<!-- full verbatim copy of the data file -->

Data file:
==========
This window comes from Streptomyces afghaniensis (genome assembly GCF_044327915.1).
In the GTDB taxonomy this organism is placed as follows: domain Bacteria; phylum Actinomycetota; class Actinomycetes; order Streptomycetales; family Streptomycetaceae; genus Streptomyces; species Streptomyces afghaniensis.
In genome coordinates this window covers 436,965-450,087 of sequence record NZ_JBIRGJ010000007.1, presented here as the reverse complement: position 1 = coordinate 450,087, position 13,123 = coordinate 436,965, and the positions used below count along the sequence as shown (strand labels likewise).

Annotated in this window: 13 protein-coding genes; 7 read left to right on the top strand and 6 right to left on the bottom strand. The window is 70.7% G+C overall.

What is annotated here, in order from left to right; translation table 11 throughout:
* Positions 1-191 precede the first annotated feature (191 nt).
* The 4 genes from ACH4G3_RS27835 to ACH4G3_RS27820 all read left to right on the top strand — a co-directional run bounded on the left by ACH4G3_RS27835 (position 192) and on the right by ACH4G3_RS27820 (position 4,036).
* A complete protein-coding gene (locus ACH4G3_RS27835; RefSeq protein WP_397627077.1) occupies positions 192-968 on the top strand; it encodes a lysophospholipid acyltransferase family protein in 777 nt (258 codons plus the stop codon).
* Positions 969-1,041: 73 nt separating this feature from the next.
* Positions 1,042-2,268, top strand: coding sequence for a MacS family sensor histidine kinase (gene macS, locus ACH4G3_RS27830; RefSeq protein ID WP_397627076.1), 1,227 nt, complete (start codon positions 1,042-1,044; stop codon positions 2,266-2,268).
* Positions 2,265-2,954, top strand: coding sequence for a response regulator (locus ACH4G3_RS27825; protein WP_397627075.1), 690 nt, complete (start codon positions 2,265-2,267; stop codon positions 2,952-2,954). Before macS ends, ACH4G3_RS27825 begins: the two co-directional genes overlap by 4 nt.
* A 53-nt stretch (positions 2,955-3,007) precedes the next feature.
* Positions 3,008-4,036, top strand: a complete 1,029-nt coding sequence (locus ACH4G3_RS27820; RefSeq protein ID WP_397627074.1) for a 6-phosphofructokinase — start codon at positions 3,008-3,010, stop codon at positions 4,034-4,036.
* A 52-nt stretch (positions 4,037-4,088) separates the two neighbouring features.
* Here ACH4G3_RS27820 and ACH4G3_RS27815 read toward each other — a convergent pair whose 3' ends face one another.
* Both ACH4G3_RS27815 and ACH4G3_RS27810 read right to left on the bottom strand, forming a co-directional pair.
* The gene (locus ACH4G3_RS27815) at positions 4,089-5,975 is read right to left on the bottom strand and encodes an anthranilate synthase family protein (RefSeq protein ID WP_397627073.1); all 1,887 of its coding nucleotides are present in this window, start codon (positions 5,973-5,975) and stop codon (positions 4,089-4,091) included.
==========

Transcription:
This window comes from Streptomyces afghaniensis (genome assembly GCF_044327915.1).
In the GTDB taxonomy this organism is placed as follows: domain Bacteria; phylum Actinomycetota; class Actinomycetes; order Streptomycetales; family Streptomycetaceae; genus Streptomyces; species Streptomyces afghaniensis.
In genome coordinates this window covers 436,965-450,087 of sequence record NZ_JBIRGJ010000007.1, presented here as the reverse complement: position 1 = coordinate 450,087, position 13,123 = coordinate 436,965, and the positions used below count along the sequence as shown (strand labels likewise).

Annotated in this window: 13 protein-coding genes; 7 read left to right on the top strand and 6 right to left on the bottom strand. The window is 70.7% G+C overall.

What is annotated here, in order from left to right; translation table 11 throughout:
* Positions 1-191 precede the first annotated feature (191 nt).
* The 4 genes from ACH4G3_RS27835 to ACH4G3_RS27820 all read left to right on the top strand — a co-directional run bounded on the left by ACH4G3_RS27835 (position 192) and on the right by ACH4G3_RS27820 (position 4,036).
* A complete protein-coding gene (locus ACH4G3_RS27835; RefSeq protein WP_397627077.1) occupies positions 192-968 on the top strand; it encodes a lysophospholipid acyltransferase family protein in 777 nt (258 codons plus the stop codon).
* Positions 969-1,041: 73 nt separating this feature from the next.
* Positions 1,042-2,268, top strand: coding sequence for a MacS family sensor histidine kinase (gene macS, locus ACH4G3_RS27830; RefSeq protein ID WP_397627076.1), 1,227 nt, complete (start codon positions 1,042-1,044; stop codon positions 2,266-2,268).
* Positions 2,265-2,954, top strand: coding sequence for a response regulator (locus ACH4G3_RS27825; protein WP_397627075.1), 690 nt, complete (start codon positions 2,265-2,267; stop codon positions 2,952-2,954). Before macS ends, ACH4G3_RS27825 begins: the two co-directional genes overlap by 4 nt.
* A 53-nt stretch (positions 2,955-3,007) precedes the next feature.
* Positions 3,008-4,036, top strand: a complete 1,029-nt coding sequence (locus ACH4G3_RS27820; RefSeq protein ID WP_397627074.1) for a 6-phosphofructokinase — start codon at positions 3,008-3,010, stop codon at positions 4,034-4,036.
* A 52-nt stretch (positions 4,037-4,088) separates the two neighbouring features.
* Here ACH4G3_RS27820 and ACH4G3_RS27815 read toward each other — a convergent pair whose 3' ends face one another.
* Both ACH4G3_RS27815 and ACH4G3_RS27810 read right to left on the bottom strand, forming a co-directional pair.
* The gene (locus ACH4G3_RS27815) at positions 4,089-5,975 is read right to left on the bottom strand and encodes an anthranilate synthase family protein (RefSeq protein ID WP_397627073.1); all 1,887 of its coding nucleotides are present in this window, start codon (positions 5,973-5,975) and stop codon (positions 4,089-4,091) included.